I will touch on one other issue. I had an opportunity earlier today to talk about the broader economic stimulus measures. I will add one more point. In addition to the agreement that's been struck between the government and the opposition on the additional transparency for this advance mechanism, we do think it important that the government consider, more than they have to this point, releasing some kind of updated economic forecast and budget forecasts. We understand, and we said so publicly on the day that the government announced that they wanted to push the budget back, that there are severe workforce issues in the Commonwealth Treasury and the Department of Finance. We are cognisant of those. When the government pushed back the budget to October we said that we recognise that there are issues there and that it would be difficult to do a full, comprehensive budget on the original time frame. At the same time, we do think it would be very important to not keep the Australian people in the dark for the 10 months between the mid-year update last December and the budget in this coming October.

We need Australian businesses and the broader Australian community to know what the Commonwealth Treasury thinks is going to happen in the economy and in the budget. This is crucial. We can't have people in the dark for such a long period about what the Treasury thinks. It's really important that the vacuum is not filled in the absence of credible Treasury forecasts by all kinds of other guesstimates that we have to rely on. It's not a partisan point or a heavily political argument that we're having. I've engaged on it with the Treasurer and with the Treasury secretary, and we had the opportunity to engage with the Prime Minister on it in the cabinet room yesterday. We want the professionalism of the Commonwealth Treasury applied to giving the Australian people, Australian businesses and decision-makers of all kinds in the economy the capacity to know what the Treasury thinks is happening. The regular monthly updates in the budget are not enough. They're backward looking. We need a forward-looking sense of what's happening in the budget and what's happening in the economy. So as part of the constructive process that has happened here to agree to these supply bills and the advance to the finance minister provisions, ideally, the government would also reconsider their position on providing other kinds of forecasts so that people can have a sense of what the Treasury thinks about the state of the economy and the state of the budget.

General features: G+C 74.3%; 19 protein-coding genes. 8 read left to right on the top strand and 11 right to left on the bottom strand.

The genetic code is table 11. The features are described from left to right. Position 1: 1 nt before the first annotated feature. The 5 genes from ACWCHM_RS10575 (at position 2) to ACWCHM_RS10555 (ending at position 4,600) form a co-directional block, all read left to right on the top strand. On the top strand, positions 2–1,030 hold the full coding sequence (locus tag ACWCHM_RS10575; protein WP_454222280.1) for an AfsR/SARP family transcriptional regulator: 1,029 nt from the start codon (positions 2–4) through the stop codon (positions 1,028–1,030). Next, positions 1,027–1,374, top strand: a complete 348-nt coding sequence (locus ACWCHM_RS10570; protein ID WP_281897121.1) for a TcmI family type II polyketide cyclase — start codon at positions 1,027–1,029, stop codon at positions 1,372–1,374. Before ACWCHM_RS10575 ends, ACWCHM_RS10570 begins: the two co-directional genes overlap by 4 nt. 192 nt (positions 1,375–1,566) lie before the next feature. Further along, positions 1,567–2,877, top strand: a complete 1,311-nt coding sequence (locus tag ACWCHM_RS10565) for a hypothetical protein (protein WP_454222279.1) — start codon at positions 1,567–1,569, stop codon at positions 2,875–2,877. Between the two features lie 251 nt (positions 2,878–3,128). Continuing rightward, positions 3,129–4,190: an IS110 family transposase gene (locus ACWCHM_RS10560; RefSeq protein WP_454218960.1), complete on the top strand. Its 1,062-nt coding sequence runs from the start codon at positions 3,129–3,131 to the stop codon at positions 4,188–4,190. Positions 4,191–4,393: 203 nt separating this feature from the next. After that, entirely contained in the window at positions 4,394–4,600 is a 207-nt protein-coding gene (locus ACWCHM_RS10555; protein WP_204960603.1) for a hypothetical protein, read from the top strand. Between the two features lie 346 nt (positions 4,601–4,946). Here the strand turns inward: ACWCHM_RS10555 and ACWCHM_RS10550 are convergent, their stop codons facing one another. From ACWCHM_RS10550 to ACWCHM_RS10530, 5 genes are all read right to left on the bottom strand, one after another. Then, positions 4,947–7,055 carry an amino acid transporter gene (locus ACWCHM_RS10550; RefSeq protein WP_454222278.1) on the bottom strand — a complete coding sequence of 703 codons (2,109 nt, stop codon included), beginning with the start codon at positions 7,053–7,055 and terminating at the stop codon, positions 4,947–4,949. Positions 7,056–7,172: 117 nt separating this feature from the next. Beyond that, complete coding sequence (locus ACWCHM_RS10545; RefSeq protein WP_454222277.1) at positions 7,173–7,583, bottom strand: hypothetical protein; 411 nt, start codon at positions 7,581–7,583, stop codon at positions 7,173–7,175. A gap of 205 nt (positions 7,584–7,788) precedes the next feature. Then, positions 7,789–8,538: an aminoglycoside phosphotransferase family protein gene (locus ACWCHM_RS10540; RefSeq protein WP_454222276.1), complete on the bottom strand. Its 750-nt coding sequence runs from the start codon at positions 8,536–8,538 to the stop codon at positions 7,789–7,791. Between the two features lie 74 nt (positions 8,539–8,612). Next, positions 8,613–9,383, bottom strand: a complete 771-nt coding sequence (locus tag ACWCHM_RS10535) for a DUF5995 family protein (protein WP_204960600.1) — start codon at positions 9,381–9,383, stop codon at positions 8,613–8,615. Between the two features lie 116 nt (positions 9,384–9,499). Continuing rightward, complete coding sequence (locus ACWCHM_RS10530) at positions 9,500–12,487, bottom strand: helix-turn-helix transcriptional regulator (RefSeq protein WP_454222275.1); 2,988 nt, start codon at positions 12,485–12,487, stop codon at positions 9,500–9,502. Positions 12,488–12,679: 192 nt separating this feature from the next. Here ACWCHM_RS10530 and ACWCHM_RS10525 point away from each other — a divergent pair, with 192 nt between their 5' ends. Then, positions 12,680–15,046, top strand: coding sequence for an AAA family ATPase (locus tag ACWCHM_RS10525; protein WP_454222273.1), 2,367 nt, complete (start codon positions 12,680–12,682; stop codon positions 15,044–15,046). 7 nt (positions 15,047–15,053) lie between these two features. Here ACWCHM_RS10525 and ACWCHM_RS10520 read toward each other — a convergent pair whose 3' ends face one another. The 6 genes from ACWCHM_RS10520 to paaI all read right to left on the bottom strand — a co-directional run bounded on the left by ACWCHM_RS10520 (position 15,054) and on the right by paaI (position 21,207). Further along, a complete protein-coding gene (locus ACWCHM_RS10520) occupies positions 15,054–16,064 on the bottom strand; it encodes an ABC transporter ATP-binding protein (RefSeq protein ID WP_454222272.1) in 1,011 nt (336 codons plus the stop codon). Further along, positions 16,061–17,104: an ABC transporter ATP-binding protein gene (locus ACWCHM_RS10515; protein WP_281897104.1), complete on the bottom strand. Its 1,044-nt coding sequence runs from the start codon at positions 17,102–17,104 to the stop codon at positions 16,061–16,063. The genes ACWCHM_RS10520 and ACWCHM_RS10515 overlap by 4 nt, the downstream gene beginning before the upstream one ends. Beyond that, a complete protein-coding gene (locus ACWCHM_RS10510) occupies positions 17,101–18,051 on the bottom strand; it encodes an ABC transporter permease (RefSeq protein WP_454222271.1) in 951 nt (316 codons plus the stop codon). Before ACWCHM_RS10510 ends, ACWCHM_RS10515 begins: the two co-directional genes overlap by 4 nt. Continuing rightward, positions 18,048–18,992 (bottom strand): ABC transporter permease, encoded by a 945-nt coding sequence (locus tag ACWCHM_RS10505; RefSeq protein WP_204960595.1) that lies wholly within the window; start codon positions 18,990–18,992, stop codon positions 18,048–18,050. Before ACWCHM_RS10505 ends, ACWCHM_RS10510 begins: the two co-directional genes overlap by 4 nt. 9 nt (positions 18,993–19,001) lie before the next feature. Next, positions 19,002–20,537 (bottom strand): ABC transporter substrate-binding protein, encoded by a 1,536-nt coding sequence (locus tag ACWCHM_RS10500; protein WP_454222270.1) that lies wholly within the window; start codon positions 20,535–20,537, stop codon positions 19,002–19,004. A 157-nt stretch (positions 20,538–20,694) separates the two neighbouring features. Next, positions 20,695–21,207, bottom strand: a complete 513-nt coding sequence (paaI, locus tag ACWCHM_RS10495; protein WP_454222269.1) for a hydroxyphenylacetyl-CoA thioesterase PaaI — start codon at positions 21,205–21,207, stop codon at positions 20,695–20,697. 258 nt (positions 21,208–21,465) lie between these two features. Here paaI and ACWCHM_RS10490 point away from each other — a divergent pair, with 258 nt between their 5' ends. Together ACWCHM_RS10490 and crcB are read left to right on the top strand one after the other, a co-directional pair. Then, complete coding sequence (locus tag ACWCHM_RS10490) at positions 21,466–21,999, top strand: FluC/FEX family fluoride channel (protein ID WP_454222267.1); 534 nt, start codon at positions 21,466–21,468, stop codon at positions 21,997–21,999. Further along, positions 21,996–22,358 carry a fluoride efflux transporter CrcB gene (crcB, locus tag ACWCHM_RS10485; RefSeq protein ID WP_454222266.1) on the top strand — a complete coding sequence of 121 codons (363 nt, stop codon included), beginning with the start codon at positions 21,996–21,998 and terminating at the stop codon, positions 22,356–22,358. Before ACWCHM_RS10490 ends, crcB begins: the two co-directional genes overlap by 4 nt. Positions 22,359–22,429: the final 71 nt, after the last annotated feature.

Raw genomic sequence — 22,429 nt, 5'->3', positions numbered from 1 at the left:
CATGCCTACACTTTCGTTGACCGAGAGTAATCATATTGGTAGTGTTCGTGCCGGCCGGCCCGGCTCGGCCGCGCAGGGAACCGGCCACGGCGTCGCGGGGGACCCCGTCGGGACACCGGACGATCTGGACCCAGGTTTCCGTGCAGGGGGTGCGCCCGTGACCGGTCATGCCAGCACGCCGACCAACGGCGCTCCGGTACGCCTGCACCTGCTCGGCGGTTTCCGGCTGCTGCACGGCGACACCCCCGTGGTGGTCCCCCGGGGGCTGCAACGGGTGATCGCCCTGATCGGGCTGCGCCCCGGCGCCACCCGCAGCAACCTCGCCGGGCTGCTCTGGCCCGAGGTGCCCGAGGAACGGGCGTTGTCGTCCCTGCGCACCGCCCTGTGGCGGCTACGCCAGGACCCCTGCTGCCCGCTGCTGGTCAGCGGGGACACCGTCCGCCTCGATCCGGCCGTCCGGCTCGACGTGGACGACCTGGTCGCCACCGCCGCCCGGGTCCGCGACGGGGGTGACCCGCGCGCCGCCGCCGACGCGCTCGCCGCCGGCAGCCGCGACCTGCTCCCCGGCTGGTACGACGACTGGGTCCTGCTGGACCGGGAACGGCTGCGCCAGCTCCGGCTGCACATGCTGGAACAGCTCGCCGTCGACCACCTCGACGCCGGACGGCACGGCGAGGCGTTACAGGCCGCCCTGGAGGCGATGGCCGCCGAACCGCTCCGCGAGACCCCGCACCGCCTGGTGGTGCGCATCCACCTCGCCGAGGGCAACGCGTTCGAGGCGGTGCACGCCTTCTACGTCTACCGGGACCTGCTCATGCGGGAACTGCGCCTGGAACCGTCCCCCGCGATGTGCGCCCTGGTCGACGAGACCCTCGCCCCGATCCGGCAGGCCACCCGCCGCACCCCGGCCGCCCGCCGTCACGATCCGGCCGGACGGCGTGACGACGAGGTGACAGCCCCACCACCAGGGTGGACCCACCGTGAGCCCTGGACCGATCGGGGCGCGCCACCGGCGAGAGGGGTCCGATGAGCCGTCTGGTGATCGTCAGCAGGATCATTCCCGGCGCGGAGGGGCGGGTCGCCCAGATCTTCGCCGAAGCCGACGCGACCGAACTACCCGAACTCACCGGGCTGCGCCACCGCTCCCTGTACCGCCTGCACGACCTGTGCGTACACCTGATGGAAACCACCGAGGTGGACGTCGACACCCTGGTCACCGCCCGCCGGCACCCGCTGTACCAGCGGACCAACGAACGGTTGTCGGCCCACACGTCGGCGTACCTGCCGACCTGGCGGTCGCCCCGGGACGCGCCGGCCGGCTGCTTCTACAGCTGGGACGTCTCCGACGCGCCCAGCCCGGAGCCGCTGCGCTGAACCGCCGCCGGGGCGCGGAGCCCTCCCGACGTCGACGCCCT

That doesn't prevent us from supporting these supply bills for all the usual reasons but also the additional reasons of urgency and uncertainty right now. We are pleased to do so. We thank Senator Cormann and Senator Gallagher for their negotiation that led to this outcome. Other colleagues no doubt will avail themselves of the opportunity to speak about the supply bills and also about the coronavirus measures more broadly.

Debate interrupted.